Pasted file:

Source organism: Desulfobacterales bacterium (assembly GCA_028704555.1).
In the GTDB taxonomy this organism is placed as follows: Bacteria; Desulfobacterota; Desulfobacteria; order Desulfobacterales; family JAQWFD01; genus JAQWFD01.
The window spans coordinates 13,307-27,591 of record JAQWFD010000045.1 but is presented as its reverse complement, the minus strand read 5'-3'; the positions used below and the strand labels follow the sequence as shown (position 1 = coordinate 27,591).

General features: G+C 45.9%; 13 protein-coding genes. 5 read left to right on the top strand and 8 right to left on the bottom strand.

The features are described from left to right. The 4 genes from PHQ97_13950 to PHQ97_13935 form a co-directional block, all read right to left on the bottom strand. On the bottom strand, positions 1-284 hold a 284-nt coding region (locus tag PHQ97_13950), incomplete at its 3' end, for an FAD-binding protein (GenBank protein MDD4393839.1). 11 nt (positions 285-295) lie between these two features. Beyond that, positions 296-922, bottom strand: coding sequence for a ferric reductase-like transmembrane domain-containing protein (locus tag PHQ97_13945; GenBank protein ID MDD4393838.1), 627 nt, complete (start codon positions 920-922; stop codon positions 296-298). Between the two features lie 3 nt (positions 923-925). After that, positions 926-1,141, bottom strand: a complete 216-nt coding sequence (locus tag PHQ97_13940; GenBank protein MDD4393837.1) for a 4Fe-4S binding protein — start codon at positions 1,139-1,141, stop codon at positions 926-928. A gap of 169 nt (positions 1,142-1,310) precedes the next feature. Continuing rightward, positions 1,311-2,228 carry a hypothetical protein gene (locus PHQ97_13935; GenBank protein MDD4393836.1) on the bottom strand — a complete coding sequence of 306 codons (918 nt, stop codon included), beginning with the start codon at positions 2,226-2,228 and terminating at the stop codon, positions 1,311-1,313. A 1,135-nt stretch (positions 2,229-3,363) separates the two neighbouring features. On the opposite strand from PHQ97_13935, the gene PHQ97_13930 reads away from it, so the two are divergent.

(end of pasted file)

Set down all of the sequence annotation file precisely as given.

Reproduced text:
Source organism: Desulfobacterales bacterium (assembly GCA_028704555.1).
In the GTDB taxonomy this organism is placed as follows: Bacteria; Desulfobacterota; Desulfobacteria; order Desulfobacterales; family JAQWFD01; genus JAQWFD01.
The window spans coordinates 13,307-27,591 of record JAQWFD010000045.1 but is presented as its reverse complement, the minus strand read 5'-3'; the positions used below and the strand labels follow the sequence as shown (position 1 = coordinate 27,591).

General features: G+C 45.9%; 13 protein-coding genes. 5 read left to right on the top strand and 8 right to left on the bottom strand.

The features are described from left to right. The 4 genes from PHQ97_13950 to PHQ97_13935 form a co-directional block, all read right to left on the bottom strand. On the bottom strand, positions 1-284 hold a 284-nt coding region (locus tag PHQ97_13950), incomplete at its 3' end, for an FAD-binding protein (GenBank protein MDD4393839.1). 11 nt (positions 285-295) lie between these two features. Beyond that, positions 296-922, bottom strand: coding sequence for a ferric reductase-like transmembrane domain-containing protein (locus tag PHQ97_13945; GenBank protein ID MDD4393838.1), 627 nt, complete (start codon positions 920-922; stop codon positions 296-298). Between the two features lie 3 nt (positions 923-925). After that, positions 926-1,141, bottom strand: a complete 216-nt coding sequence (locus tag PHQ97_13940; GenBank protein MDD4393837.1) for a 4Fe-4S binding protein — start codon at positions 1,139-1,141, stop codon at positions 926-928. A gap of 169 nt (positions 1,142-1,310) precedes the next feature. Continuing rightward, positions 1,311-2,228 carry a hypothetical protein gene (locus PHQ97_13935; GenBank protein MDD4393836.1) on the bottom strand — a complete coding sequence of 306 codons (918 nt, stop codon included), beginning with the start codon at positions 2,226-2,228 and terminating at the stop codon, positions 1,311-1,313. A 1,135-nt stretch (positions 2,229-3,363) separates the two neighbouring features. On the opposite strand from PHQ97_13935, the gene PHQ97_13930 reads away from it, so the two are divergent.